This section is from the book "Popular Law Library Vol7 Equity Jurisprudence, Trusts, Equity Pleading", by Albert H. Putney. Also available from Amazon: Popular Law-Dictionary.
"We do not regard this right as property in any such light as to bring the case within the principle of the authorities upon the subject of a mingling of funds in the purchase or acquisition of other property. The right of a wife to insure the life of her husband for her own benefit is not property. It is more in the nature of a power or privilege to make a valid contract. It is a status and not a property right. The common law upon motives of public policy held that there must be what was termed 'insurable interest' in the life which was insured, or else the policy was a dangerous kind of wager, and therefore void. To take a policy out of such a class it was necessary to show that the insured had some interest in the continuance of the life of the cestui que vie. Who had such an interest as to give a right of insurance was frequently a matter of some discussion and of possible doubt. It may not even now perhaps be said that the precise nature, character and extent of the interest in another's life, which shall render that life insurable, have been formally and plainly laid down. It is said by the Federal Supreme Court that one essential is that the policy shall be obtained in good faith, and not for the purpose of speculating upon the hazard of a life in which the insured has no interest. Insurance Co. vs. Schaefer, 94 U. S., 457, 460. An interest which is insurable must be an interest in favor of the continuance of the life, and not an interest in its loss or destruction. If any person could be thought to have an interest in the continuance of the life of another, it would be a wife in the life of her husband. Judge Allen, in Baker vs. Insurance Co., 43 N. Y., 283, regarded the question as decided that a wife had at common law an insurable interest in the life of her husband. Judge Andrews held to the same effect in Brummer vs. Cohn, 86 N. Y., 11, 14. These cases favor the view that the statutes upon the subject of the insurance of the husband's life in favor of his wife, while it regulates, does not create the right. I do not intimate that, if the statute created the right, it would in any way alter its nature. That such a policy was valid at common law simply makes it clearer that it is the nature of the relationship between man and wife that makes the policy valid, and relieves it from the objection that it is a wager policy. That relationship is not property in any fair sense of the term. It creates an insurable interest in the life of another, of a nature the same as a parent has in a child or the child in a parent; that is, an interest in the preservation of the life, and not in its destruction. Being so circumstanced, a policy of insurance upon such life is not a wager policy, and is therefore a valid policy. It is the same question, but it may perhaps appear a little clearer when it is asked whether the power or privilege of a parent or child or creditor to insure the life of his parent or child or debtor is property. A man has an insurable interest in his own life. If he take trust funds and procure such insurance, has he thereby mingled those funds with other property, i. e., with his right to insure his own life? And can it be said that the policy is the product of such mingled funds and property, so that nothing but the original amount of the trust funds and interest can be recovered back from the estate ? The fact is apparent that a policy of insurance upon a life is not a policy of indemnity. The sum named in the policy is to be paid when the insured life has ceased, no matter how really valueless such life may have in the meantime become. The power of the wife to procure insurance is not in the least unfavorably affected by the fact that insurance in her favor has already been secured. As was said by Shaw, C. J., in Loomis vs. Insurance Co., 6 Gray, 396, the amount of the insurance is immaterial. The medium is computed, upon the law of averages, to be the exact equivalent for the risk. So, if insurance has been taken out by the husband on his life in the wife's name, she could herself take out more upon just as favorable terms, and just as expeditiously as if none had been taken. No one company might desire to go above a certain amount upon any one risk, but the ability to procure further insurance is practically unrestrained. The wife has, therefore, suffered no loss by the original procurement of this insurance, and its subsequent maintenance unknown to her, so long as the premiums have not been paid with her moneys or in any way from her estate. In other words, her property has not been used for any purpose. Her power to obtain valid insurance upon his life remained wholly unimpaired and unaffected by the insurance already obtained. The fact that she had what is termed an 'insurable interest' was only material for the purpose of upholding the validity of the insurance in question. I cannot see how it can be regarded as property in any event. That a life insurance policy has not the features of a contract of indemnity, and is not such a contract, has been unquestioned for a number of years. Rawls vs. Insurance Co., 27 N. Y., 282; Olmstead vs. Keyes, 85 N. Y., 593.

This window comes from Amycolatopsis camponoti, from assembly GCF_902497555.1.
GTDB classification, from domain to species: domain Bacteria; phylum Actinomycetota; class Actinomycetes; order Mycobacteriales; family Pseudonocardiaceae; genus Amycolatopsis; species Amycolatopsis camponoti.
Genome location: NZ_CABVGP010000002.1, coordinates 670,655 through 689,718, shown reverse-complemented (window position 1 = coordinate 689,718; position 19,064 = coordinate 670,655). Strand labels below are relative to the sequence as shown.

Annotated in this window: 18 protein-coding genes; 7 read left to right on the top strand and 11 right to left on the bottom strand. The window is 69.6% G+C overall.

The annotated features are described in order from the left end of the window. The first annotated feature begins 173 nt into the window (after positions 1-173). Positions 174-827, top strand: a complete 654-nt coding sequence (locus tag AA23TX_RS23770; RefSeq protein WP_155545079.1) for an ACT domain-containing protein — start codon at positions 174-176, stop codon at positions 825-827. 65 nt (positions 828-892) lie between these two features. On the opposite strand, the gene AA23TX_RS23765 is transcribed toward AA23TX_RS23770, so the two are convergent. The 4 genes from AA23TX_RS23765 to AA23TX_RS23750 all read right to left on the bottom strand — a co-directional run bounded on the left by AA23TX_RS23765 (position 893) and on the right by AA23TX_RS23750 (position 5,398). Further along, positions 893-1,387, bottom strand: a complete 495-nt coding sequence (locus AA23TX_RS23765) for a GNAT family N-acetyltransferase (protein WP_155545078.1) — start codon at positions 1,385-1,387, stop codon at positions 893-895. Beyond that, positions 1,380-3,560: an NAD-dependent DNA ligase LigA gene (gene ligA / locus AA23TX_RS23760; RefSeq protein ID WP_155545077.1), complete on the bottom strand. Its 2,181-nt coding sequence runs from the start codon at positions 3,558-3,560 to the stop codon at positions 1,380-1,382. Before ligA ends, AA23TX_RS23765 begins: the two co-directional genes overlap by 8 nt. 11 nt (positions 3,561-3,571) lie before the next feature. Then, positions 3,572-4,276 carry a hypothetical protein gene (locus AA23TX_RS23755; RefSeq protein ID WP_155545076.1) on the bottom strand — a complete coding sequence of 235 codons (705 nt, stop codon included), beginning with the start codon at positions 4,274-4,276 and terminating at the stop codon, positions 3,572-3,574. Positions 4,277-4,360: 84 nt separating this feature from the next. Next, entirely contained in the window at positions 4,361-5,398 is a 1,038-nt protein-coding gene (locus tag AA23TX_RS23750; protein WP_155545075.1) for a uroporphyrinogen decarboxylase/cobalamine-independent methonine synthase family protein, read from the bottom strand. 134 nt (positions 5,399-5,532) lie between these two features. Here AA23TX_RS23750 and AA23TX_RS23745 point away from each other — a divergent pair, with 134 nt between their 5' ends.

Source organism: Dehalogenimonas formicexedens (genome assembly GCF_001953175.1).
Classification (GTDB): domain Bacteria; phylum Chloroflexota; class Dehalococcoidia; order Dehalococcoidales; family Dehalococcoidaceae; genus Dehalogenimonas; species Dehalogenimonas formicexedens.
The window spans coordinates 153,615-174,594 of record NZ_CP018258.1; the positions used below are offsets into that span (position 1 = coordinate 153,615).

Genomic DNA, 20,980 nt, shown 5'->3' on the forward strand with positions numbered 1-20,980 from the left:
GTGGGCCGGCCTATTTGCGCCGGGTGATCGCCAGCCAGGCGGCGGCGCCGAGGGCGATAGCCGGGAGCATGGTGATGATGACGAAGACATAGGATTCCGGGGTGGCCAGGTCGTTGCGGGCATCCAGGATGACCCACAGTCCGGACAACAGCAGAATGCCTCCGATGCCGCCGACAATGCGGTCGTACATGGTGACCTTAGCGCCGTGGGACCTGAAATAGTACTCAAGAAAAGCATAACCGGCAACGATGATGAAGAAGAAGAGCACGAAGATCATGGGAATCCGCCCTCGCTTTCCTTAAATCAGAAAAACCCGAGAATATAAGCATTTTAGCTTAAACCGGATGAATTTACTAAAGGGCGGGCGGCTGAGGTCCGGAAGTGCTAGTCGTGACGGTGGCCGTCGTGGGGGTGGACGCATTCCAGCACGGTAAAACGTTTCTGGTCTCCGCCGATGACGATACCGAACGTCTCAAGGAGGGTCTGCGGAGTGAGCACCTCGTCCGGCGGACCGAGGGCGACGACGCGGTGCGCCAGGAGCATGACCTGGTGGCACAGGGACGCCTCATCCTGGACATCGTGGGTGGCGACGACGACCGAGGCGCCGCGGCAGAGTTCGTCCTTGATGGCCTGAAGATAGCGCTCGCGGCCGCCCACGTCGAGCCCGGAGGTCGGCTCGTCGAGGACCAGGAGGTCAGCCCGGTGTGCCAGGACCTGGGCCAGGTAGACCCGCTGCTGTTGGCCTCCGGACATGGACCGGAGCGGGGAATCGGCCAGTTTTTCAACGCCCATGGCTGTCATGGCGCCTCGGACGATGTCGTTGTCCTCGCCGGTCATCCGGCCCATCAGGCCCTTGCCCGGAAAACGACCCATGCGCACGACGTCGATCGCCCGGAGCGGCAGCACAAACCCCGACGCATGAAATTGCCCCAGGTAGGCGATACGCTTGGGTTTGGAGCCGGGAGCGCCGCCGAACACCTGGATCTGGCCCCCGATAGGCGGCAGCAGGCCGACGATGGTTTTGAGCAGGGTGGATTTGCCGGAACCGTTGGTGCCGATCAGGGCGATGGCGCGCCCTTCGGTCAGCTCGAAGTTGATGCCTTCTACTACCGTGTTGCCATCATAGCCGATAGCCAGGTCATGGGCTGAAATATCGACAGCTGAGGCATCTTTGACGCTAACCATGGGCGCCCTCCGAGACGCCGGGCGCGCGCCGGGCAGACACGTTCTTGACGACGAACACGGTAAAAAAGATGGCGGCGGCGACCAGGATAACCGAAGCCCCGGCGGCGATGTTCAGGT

"The case of these policies is very much like that in Baker vs. Insurance Co., supra, where Judge Allen said the insurance was effected by the husband for the benefit of his wife, and as a provision for her in case of his death. It was there stated that the case would not be changed if the policy were regarded as having been procured by the wife, because the husband was in truth the actor, and represented the wife, and she, in claiming the benefits of the policy, necessarily ratified and confirmed the compact as it was made, and with all its terms and conditions. Therefore this case is to be looked at with reference to the fact that every dollar of the moneys which procured and maintained these policies in existence belonged to the firm represented by the plaintiff, and that Gilman had no more right to invest or use these funds in the manner he did than would any third person who had procured them without any right or title. It has been said that the husband, when he procures an insurance for his wife's benefit, acts as her agent, or represents her, and that she has a vested interest in the policies the moment they are delivered by force of the statute permitting them to be made in this form. Whitehead vs. Insurance Co., 102 N. Y., 143; 6 N. E. Hep., 267. This is doubtless true in the case of the husband procuring the insurance with funds which belong to him or his wife, but where the premiums are paid with moneys which in truth do not belong to him, and which the husband misapplies in so paying, and by which he violates his obligations to the true owner of the moneys thus used, the wife in such case must claim the policy subject to the means by which the husband procured, and she must adopt all his methods. The moneys in the hands of the company could not be recovered back by the cestui que trust if received by the company in good faith, because it would stand in the position of a bona fide purchaser, yet the policy itself would stand as the representative of these trust moneys, and the right of the wife would be to that extent subordinate. This principle has, in effect, been decided in New Jersey in the case of Shaler vs. Trowbridge, 28 N. J. Eq., 595. It was there held upon almost identical facts, that there was no public policy which favored the wife at the expense of the principle that trust funds could be followed, and that no profit could in any way arise in favor of the trustees who used them. It also held that the wife could not be permitted to avail herself of the proceeds of policies paid for by her husband with trust funds. It is true, in that case the policies were originally taken out in the name of the husband, and subsequently made payable to the wife, and it is urged that there is a difference in the two cases, because in the New Jersey case it was the husband's insurable interest which was insured, and then assigned, and that in this case it is the wife's interest which was originally insured; but we hold, upon the facts in this case, that the taking out of the policies in the name of the wife does not alter the principle as to trust funds. The cestui que trust is entitled to follow his funds, and to take the moneys or the policy at his option.